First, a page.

Thankfully, Julie James did not disappoint - at all. In fact “Practice Makes Perfect”, while different, was as equally enjoyable as “Just the Sexiest Man Alive”. Further, this book takes “the battle of the sexes”, to a whole new level. The theme of the story involves workplace adversaries who become lovers.
Practice Makes Perfect
Payton Kendall is a female lawyer specializing in “employment law, particularly single-plaintiff race and gender discrimination lawsuits”. Politically, she is liberal to the core, a vegan, a strong-minded feminist, she has a sarcastic rapier wit and is ultra competitive in her work environment. Payton is weeks away from a earning a partnership at the elite law firm in Chicago where she has devoted long arduous hours for the past 8 years. Payton has never lost a case; she is a top-notch lawyer having earned her way in what is still predominately a man’s profession.
J.D. Jameson is a male lawyer specializing in class action law, handling large multi-plaintiff, multi-district cases. Politically, he is conservative to the core, a meat eater, comfortable with the “upper class – old boy’s club”, due to his upbringing by wealthy old school parents. J.D. is cocky as hell and is ultra competitive in, well everything. He is weeks away from a earning a partnership at an elite law firm in Chicago where he has devoted long arduous hours for the past 8 years. He too is a top-notch lawyer having earned his way up in the firm, and he sees women in his profession as having a edge because of their gender.
Oh, and Payton and J.D.? They work for the same firm and have offices across the hall from one another. Neither is sure what initiated the "dislike" they feel for one another, but each views the other as the "enemy". They maintain an outward air of civility in the office however, when they are out of earshot of the administrative staff and other associates, they have been "at war" for eight years. They even compete to be first into the office in the morning. The cutting sarcastic exchanges between these two, which I am now coming to enjoy as “vintage Julie James”, are hilarious.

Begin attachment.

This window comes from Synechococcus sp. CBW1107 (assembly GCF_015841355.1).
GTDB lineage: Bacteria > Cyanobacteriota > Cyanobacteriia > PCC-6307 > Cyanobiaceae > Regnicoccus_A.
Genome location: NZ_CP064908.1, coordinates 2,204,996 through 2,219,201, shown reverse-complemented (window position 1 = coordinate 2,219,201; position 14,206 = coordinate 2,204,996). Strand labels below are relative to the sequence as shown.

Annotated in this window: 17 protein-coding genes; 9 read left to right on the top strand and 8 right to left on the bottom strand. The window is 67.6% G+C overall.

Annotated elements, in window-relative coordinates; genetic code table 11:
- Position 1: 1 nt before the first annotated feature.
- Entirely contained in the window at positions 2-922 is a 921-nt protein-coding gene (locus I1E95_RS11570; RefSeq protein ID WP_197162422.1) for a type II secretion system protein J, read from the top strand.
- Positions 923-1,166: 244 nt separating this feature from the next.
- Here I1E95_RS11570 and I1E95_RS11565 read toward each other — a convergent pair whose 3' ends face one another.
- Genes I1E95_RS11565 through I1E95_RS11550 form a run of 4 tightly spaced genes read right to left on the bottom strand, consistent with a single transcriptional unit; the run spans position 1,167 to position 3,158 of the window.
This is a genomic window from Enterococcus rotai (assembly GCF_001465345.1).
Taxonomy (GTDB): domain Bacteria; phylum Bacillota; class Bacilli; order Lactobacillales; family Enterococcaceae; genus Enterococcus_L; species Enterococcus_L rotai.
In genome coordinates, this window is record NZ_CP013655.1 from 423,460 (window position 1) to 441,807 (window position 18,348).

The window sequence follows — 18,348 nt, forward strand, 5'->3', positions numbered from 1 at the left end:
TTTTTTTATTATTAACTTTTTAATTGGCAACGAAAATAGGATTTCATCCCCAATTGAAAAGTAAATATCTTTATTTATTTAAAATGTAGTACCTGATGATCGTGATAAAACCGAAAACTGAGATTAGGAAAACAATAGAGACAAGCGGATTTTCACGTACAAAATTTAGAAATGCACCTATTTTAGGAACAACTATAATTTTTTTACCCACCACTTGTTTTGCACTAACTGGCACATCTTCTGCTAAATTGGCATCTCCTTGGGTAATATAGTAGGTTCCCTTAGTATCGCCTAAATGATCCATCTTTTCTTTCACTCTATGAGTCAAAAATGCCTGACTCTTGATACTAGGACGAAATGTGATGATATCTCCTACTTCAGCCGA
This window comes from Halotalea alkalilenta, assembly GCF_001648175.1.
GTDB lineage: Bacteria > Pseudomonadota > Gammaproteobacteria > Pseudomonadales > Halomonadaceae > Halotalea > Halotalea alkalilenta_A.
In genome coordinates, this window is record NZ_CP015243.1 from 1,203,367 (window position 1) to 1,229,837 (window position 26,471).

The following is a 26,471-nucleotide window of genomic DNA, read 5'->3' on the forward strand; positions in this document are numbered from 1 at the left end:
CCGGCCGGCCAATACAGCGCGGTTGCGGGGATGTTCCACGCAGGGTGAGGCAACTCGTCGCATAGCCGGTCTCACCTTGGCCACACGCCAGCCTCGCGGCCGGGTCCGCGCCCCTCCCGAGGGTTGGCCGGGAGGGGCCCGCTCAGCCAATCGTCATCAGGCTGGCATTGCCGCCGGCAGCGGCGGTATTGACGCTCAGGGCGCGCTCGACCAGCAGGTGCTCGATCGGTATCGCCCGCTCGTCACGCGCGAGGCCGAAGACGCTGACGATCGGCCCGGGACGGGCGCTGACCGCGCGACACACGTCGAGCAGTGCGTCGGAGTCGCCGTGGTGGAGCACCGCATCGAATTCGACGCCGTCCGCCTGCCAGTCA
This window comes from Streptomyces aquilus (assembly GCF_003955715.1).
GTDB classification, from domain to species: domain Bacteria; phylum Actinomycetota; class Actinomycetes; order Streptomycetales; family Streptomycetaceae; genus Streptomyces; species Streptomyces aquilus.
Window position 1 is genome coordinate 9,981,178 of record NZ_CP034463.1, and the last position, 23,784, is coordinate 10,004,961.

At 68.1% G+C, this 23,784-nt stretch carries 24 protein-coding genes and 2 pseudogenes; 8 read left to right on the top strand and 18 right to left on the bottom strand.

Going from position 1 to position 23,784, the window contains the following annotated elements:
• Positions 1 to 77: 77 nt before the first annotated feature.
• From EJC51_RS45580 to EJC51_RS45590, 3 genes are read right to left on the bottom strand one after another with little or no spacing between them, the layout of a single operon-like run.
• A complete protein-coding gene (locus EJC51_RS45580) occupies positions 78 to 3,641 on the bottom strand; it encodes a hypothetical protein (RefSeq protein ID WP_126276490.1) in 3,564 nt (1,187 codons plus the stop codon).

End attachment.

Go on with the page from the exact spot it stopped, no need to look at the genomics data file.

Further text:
Competitive angst bubbles between J.D. and Payton reaching the boiling point, and pours forth when the partnership committee of the firm decides that only one of them is going to make partner because of “strategic leveraging” which will force the other to leave the firm. Both of these characters have invested their heart and soul into their career at the firm for a long time and at first they are stunned. Then they become angry with the powers that be for forcing them into an even more competitive situation. What makes it worse, is that the senior partner “Ben” uses J.D. and Payton’s expertise in a bid to reel in a huge client for the firm prior to the shoe falling with respect to the partnership decision.
When a conversation between Payton and J.D. following the announcement of the partnership decision turns sour, the gloves really come off and it’s every man/woman for themselves.